Has the soil been tested for PFOA and is the soil safe? There has been a limited amount of soil testing for PFOA in Hoosick Falls. Additional soil sampling may occur in the future. If PFOA is found in the soil, there are practical actions that would minimize exposure to PFOA. For example, where bare patches of soil are known to have PFOA contamination, grass, mulch, compost, etc. are effective ways to prevent direct contact with the soil. Additionally, don’t eat or smoke or engage in other hand-to-mouth activities while gardening. Is it OK to eat vegetables from my garden? To EPA’s knowledge, no gardens in Hoosick Falls have been tested for PFOA. In general, a number of studies have evaluated the absorption into plants of the whole class of perfluourinated compounds (of which PFOA is one). Absorption into plants depends on the size of the particular perfluourinated compound and its chemistry. Smaller compounds have more uptake. PFOA is a relatively large compound and has lower uptake. Absorption also differs by the type of produce. Root vegetables that grow in the ground and leafy green vegetables (for example, lettuce) generally have greater absorption of chemicals, including PFOA. Root and leafy vegetables also tend to adhere soil to the surface of the produce. If PFOA is found in soil, thoroughly washing root and leafy green vegetables with bottled water will further reduce the minimal exposure to PFOA from growing produce in soil contaminated with PFOA and/or watering produce gardens with PFOA contaminated water. One could also peel root vegetables prior to consumption.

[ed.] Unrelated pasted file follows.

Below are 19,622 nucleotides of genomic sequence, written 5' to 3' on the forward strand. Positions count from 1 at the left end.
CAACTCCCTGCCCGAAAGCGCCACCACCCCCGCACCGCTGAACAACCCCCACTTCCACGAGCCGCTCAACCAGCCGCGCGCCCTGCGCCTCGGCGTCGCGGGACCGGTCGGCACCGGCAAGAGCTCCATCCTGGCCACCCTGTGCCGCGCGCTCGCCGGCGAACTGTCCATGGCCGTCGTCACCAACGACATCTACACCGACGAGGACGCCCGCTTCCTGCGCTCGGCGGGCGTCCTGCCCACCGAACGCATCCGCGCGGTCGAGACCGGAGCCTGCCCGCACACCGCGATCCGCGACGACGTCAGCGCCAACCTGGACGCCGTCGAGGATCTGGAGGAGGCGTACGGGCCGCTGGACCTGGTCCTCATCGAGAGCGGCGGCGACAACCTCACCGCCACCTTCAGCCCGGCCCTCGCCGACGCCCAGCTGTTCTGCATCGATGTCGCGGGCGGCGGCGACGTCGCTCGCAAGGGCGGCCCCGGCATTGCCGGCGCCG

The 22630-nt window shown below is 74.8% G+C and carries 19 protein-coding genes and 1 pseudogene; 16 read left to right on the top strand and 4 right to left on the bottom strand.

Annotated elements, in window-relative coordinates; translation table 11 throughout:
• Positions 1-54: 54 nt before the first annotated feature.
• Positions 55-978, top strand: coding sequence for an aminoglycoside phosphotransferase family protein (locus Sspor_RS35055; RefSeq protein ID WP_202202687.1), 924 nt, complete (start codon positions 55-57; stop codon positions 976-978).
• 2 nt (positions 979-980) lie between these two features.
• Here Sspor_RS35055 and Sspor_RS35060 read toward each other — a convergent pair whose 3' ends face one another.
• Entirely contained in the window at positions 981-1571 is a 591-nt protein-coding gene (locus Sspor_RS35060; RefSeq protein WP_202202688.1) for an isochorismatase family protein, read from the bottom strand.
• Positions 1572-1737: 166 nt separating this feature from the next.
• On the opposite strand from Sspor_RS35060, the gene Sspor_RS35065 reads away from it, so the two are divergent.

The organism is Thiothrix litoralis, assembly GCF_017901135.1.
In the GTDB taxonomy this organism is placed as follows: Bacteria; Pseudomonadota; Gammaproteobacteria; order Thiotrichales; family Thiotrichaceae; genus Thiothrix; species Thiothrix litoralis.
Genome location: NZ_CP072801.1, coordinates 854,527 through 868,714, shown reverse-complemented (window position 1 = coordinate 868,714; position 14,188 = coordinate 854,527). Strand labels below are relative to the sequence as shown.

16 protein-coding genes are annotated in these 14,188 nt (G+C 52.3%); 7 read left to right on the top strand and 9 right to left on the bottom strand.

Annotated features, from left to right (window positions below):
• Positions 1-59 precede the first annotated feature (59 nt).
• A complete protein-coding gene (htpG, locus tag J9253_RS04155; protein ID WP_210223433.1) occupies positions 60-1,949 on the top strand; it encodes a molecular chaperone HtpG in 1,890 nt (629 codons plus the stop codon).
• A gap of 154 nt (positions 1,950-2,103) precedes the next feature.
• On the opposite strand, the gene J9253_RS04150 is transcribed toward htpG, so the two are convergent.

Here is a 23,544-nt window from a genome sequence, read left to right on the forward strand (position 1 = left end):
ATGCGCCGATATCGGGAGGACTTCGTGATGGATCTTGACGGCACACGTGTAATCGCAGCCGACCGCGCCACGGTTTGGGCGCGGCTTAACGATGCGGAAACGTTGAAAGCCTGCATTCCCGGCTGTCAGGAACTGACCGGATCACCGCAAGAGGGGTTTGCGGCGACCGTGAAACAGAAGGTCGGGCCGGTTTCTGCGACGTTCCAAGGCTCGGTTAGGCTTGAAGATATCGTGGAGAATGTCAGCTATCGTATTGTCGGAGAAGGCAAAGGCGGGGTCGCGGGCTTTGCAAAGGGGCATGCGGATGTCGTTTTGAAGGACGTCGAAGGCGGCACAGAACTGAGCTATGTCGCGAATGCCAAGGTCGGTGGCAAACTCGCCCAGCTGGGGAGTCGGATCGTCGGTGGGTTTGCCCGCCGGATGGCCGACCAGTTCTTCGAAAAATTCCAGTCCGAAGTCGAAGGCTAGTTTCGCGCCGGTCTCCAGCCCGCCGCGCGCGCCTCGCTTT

Can PFOA coat the inside of my home’s pipes? Based on the high solubility of PFOA (ability of the chemical to dissolve) in water relative to the concentration found in Hoosick Falls drinking water, it would be unlikely for PFOA to coat the inside of pipes.
Can PFOA be removed from the public water supply? Treatment technologies exist that can remove PFOA from public water supplies. One such technology is granular activated carbon (GAC) filtration. Another is called reverse osmosis. The Village of Hoosick Falls and Saint-Gobain Performance Plastics are negotiating an agreement under which Saint-Gobain would pay for the installation of GAC systems at the Village’s water treatment plant. The systems need to be designed carefully to ensure that they will successfully treat the water to remove PFOA to acceptable levels. The New York State Department of Health will be working closely with the Village of Hoosick Falls as the treatment systems are designed with the goal of removing PFOA to the minimum reporting limit that can be reliably achieved by the 4 analytical laboratory when using EPA Method 537. Until the treatment systems are in place and confirmed to be consistently removing PFOA to acceptable levels, the public should not use the Hoosick Falls public water supply for drinking or cooking.
What is being done to address the groundwater contamination? The EPA has begun discussions regarding steps that need to be taken to: a. identify, control and clean up the source or sources of the PFOA contamination of the groundwater; b. determine the full extent of the PFOA contamination; and c. achieve a permanent cleanup remedy for the groundwater contamination and any other possible contamination. How would these actions be paid for? In this case (Hoosick Falls, NY), the EPA expects one or more private parties liable for the pollution to pay for addressing the problems.
The information will be on-going. For now, I can only rely on reports for our area, and data from areas like ours who are further down the road legally and environmentally. We’ve much to learn and to do to stop the contamination, deal with the past contamination and prevent future contamination.